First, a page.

Dive into our detailed guide on how to get your dog to fetch (retrieve) an object or a toy and bring it back to you. It is a great activity that will help you bond with your active pup and maintain your friendship. Let’s get to work and train your dog to fetch.
Get the behavior
Get your pup on the leash in front of you. Offer your dog a toy, they are likely to take in their mouth.
Once they take the toy, back one step away from such that your dog has to follow. Hold your hand down close to your body. You may prompt your dog to follow by patting your legs or using gentle leash tension. Click him for following with the toy in his mouth. Reward with a tasty treat.
Click for touching the toy to your hand. Reward again with a nice treat. Clicking or offering the treat will likely prompt releasing the toy.
As they follow, click. Click before they drop the toy. Stop backing up and offer a treat. You may need to present the treat directly in front of their nose. The treat should prompt them to drop the toy.
Repeat steps up to five times.
Once your dog has mastered the basics of fetching, you can begin to introduce new challenges to keep the activity interesting and engaging for your pup. For example, you could try hiding the toy in different locations, such as behind furniture or under pillows, and encourage your dog to find it using their sense of smell. You could also try using different types of toys, such as a frisbee or a ball, to see which ones your dog likes best. Another fun variation is to set up an obstacle course with different objects for your dog to retrieve and bring back to you. By introducing new challenges and stimuli, you can help your dog continue to develop their fetching skills and maintain their interest in the activity.
Add the cue
Repeat steps 1 to 2 but wait to click until your dog touches the toy to your hand. Offer a treat. If your dog knows hand targeting the “Touch” command (you can teach them with Dogo App!), you can cue them to target your hand while they hold the toy and approach you.
Add the verbal cue “Fetch” once your dog is reliably touching the toy to your hand. Give your dog the toy. With the toy in their mouth, say your verbal cue “Fetch” and take a step back such that your dog has to follow. When the toy touches your hand, click and treat.
With the toy in your dog’s mouth, add duration by moving several steps back away from your dog so that they have to carry the toy further to get to you. Backing away from your dog will encourage them to follow.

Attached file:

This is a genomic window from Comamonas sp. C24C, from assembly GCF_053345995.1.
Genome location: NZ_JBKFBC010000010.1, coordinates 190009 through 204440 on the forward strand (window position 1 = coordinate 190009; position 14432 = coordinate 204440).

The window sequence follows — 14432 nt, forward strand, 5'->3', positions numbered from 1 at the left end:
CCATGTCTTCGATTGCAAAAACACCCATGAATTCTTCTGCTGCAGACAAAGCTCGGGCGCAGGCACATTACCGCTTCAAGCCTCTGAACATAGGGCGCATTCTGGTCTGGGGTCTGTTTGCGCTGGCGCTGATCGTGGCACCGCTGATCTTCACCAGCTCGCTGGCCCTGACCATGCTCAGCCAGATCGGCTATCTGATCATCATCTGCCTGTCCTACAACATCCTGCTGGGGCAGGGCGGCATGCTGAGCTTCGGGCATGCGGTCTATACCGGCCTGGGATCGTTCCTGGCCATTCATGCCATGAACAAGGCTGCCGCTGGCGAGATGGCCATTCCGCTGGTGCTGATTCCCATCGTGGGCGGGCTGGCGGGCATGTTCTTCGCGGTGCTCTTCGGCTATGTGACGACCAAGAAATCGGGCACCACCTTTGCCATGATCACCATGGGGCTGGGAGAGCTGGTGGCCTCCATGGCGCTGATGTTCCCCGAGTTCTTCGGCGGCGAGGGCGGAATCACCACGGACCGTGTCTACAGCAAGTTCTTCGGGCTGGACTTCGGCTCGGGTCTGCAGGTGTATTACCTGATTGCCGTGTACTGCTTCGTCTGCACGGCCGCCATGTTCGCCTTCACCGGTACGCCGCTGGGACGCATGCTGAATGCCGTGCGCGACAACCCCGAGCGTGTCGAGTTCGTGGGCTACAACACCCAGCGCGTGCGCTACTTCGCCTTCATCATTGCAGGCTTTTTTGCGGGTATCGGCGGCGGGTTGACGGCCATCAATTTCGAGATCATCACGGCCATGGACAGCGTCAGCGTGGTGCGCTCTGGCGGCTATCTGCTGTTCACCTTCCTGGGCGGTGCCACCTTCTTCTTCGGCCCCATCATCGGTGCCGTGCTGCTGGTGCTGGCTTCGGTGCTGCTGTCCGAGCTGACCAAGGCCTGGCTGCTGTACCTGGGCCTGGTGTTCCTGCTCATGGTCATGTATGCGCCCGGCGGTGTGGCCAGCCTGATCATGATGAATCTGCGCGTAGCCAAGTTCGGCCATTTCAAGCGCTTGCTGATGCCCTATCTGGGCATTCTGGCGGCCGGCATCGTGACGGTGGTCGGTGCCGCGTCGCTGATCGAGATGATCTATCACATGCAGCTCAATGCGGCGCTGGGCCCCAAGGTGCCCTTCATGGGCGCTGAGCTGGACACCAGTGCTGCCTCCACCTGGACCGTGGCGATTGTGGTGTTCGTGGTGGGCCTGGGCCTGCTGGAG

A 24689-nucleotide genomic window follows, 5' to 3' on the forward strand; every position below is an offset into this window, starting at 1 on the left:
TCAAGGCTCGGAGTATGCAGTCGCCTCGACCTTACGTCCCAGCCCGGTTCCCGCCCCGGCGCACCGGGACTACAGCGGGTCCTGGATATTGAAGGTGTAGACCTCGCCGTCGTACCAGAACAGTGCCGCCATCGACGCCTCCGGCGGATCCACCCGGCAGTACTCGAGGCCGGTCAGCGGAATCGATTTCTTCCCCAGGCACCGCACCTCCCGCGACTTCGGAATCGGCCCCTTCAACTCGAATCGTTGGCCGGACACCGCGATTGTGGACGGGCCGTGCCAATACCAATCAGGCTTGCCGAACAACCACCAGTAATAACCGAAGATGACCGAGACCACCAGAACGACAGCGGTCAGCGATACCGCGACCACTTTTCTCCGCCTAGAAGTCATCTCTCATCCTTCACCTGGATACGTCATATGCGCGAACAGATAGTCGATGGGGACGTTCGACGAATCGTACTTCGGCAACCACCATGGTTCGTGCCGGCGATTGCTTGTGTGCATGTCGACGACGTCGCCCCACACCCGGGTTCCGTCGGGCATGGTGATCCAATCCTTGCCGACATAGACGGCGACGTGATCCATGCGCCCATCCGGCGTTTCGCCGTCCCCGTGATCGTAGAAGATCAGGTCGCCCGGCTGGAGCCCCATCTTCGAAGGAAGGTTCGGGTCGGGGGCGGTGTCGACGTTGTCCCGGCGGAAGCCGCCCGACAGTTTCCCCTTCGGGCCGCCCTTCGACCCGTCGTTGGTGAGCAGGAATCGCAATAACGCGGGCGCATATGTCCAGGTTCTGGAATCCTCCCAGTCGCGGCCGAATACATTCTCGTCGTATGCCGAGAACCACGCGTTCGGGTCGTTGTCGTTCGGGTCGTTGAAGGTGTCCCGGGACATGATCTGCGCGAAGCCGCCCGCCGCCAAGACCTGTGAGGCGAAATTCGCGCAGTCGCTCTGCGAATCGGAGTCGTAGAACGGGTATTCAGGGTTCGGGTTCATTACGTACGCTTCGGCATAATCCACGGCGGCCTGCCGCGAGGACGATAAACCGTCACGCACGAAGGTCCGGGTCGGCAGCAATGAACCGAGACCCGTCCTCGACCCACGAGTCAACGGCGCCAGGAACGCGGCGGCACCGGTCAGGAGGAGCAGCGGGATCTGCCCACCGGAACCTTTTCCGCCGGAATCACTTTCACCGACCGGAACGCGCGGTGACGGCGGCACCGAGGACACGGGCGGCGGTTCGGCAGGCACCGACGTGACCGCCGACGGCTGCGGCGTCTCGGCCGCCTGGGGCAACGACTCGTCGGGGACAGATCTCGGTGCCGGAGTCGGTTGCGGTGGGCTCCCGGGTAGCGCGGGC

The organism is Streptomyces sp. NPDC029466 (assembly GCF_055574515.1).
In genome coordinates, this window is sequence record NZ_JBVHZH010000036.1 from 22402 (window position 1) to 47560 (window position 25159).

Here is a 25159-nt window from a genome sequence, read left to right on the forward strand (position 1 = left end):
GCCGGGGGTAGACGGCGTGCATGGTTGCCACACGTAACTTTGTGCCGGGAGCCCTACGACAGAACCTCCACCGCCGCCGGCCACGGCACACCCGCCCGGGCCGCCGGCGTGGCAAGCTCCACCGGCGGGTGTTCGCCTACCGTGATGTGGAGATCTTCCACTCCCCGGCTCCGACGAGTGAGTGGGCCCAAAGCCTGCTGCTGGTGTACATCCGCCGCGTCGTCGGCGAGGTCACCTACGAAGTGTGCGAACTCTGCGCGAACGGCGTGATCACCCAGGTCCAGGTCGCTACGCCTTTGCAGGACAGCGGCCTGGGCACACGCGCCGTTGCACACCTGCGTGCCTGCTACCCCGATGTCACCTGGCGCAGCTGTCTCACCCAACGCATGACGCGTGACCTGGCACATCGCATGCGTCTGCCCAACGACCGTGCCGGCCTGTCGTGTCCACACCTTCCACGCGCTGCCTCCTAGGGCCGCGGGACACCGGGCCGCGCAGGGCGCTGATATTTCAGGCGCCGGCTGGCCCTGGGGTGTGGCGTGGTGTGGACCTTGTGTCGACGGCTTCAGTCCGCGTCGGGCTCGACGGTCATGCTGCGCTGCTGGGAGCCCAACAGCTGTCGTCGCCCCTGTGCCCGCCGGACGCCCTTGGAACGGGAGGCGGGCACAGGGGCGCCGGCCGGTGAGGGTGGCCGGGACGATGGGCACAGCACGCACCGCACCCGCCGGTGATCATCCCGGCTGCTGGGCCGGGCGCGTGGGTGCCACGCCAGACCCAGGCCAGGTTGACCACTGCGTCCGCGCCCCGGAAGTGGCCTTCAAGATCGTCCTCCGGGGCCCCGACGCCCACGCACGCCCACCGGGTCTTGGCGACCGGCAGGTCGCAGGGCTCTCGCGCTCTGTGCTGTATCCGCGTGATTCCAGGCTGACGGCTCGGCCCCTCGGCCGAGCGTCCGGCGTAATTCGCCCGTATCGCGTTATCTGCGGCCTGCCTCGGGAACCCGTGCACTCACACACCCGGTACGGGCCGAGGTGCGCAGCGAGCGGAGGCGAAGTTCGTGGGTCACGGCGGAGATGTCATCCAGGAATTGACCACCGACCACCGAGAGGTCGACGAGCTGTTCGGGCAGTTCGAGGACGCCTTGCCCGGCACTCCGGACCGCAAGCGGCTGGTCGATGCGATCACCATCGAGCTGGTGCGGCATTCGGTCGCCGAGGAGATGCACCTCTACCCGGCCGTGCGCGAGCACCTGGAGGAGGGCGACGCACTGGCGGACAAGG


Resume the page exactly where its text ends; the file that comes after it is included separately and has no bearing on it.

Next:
Click and treat for the toy touching your hand.
As your dog becomes more comfortable with carrying and retrieving the toy, you can begin to increase the duration and distance of their retrieves. For example, you could try tossing the toy a greater distance away and asking your dog to retrieve it and bring it back to you. You could also try asking your dog to hold onto the toy for longer periods of time, gradually increasing the duration of their hold as they become more confident. To make the activity more challenging, you could even try introducing multiple toys and asking your dog to retrieve them in a specific order. By gradually increasing the duration and distance of the retrieves, you can help your dog build up their endurance and stamina, while also providing them with a fun and engaging activity to enjoy.
Place or drop the toy on the ground between you and your dog. Give your cue “Fetch,” and then back 1 to 2 steps away from your dog. Position your hands low and near their mouth and begin to step back as your dog picks up the toy. Click and treat for your dog presenting the toy into your hands.
Once your pup is proficient with you moving several steps back, toss the toy further. Cue your dog “Fetch.” Excitingly backing away from your dog will encourage them to bring the toy to you.
Cue your dog to ”Sit” or ”Down”. Toss the toy and then give the verbal cue, “Fetch.” The cue will release your dog from their stationary position.
Click and treat the dog touching the toy to your hand. Repeat.
Once your dog is comfortable with retrieving the toy and bringing it back to you, you can begin to introduce more advanced training techniques to further develop their skills. One technique is to introduce a “drop it” command, which teaches your dog to release the toy on command. To teach this, simply offer your dog a treat in exchange for the toy, saying “drop it” as you take the toy from their mouth. As your dog becomes more familiar with the command, you can begin to phase out the treats and rely solely on the verbal cue. Another technique is to introduce a “wait” command, which teaches your dog to hold onto the toy until you give the signal to release it. By incorporating these more advanced techniques into your training sessions, you can help your dog develop a wider range of skills and become an even more proficient fetcher.
How did your dog do? Let us know and feel free to contact us for any further advice. Enjoy the training and good luck!